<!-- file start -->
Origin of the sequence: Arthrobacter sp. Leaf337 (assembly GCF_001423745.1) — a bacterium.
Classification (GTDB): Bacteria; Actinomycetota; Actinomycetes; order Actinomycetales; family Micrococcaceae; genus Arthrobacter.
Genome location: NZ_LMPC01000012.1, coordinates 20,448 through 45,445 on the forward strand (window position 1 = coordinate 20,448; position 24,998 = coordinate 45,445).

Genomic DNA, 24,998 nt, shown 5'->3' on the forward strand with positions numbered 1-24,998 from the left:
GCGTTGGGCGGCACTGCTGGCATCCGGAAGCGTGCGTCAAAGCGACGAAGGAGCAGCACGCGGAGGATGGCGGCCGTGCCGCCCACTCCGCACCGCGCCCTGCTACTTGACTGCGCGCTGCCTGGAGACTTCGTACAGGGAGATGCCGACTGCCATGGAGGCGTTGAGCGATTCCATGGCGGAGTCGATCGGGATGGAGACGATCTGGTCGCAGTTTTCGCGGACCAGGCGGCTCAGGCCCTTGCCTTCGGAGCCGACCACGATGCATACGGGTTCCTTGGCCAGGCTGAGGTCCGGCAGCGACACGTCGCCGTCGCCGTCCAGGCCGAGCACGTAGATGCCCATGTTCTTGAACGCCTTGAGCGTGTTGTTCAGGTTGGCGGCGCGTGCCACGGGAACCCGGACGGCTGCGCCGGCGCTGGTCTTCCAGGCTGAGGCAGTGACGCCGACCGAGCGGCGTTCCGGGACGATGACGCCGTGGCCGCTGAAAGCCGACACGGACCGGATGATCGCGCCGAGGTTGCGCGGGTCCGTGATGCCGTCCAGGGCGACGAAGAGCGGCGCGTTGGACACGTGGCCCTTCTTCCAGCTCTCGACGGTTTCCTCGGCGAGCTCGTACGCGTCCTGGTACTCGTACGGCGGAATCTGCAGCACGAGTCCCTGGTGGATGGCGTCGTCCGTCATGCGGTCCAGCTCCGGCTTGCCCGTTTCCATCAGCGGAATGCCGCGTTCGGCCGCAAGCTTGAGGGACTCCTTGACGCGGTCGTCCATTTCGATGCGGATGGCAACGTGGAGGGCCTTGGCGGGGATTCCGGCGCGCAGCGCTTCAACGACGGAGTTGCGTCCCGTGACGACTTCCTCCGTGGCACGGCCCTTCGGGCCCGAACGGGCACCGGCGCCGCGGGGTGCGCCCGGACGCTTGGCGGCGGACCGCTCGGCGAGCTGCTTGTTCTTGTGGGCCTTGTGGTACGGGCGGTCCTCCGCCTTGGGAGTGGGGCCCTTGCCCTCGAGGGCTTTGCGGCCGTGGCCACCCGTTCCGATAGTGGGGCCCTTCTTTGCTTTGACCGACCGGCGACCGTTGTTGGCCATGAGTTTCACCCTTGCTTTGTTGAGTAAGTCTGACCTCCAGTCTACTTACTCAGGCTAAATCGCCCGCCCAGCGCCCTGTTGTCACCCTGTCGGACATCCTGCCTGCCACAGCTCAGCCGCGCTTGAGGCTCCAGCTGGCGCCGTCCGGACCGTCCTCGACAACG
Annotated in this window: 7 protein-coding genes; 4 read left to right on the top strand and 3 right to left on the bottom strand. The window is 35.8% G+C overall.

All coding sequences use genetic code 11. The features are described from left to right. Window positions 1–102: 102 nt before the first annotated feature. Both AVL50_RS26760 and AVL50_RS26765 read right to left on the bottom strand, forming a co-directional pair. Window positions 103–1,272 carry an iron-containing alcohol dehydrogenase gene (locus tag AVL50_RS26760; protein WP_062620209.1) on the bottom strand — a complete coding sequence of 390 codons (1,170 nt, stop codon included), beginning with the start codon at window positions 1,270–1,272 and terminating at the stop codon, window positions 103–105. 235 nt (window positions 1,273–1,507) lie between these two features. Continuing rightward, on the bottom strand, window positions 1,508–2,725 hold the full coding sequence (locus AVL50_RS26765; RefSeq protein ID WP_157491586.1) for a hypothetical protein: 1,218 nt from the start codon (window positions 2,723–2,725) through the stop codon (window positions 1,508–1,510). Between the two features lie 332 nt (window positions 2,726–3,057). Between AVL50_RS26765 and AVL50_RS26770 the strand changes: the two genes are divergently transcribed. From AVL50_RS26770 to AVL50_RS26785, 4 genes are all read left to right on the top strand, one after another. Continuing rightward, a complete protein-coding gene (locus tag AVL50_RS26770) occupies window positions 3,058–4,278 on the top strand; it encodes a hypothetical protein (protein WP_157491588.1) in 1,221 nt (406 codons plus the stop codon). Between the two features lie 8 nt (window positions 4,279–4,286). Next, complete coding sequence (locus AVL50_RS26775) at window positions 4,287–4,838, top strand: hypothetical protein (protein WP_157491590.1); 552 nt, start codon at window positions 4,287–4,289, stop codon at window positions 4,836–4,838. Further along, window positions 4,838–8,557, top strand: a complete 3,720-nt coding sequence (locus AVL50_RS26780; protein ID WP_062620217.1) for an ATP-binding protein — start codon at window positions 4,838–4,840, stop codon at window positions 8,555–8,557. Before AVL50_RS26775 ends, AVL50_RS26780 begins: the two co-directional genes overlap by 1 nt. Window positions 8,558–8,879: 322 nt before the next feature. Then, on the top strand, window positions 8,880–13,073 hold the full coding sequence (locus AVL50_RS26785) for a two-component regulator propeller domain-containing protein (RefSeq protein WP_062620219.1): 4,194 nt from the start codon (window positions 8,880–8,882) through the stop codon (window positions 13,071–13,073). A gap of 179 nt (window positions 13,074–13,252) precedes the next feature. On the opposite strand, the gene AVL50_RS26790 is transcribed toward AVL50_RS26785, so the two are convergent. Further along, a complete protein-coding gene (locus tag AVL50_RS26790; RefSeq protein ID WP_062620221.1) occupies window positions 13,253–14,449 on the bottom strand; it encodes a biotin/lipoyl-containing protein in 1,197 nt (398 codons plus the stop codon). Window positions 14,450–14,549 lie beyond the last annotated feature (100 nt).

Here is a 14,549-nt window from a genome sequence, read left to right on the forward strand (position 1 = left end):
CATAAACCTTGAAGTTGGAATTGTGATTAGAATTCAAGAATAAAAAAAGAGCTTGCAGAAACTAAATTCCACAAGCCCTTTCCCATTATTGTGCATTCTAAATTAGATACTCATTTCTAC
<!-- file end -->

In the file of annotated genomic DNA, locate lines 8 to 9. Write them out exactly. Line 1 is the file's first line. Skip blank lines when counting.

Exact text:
Here is a 14,549-nt window from a genome sequence, read left to right on the forward strand (position 1 = left end):
CATAAACCTTGAAGTTGGAATTGTGATTAGAATTCAAGAATAAAAAAAGAGCTTGCAGAAACTAAATTCCACAAGCCCTTTCCCATTATTGTGCATTCTAAATTAGATACTCATTTCTAC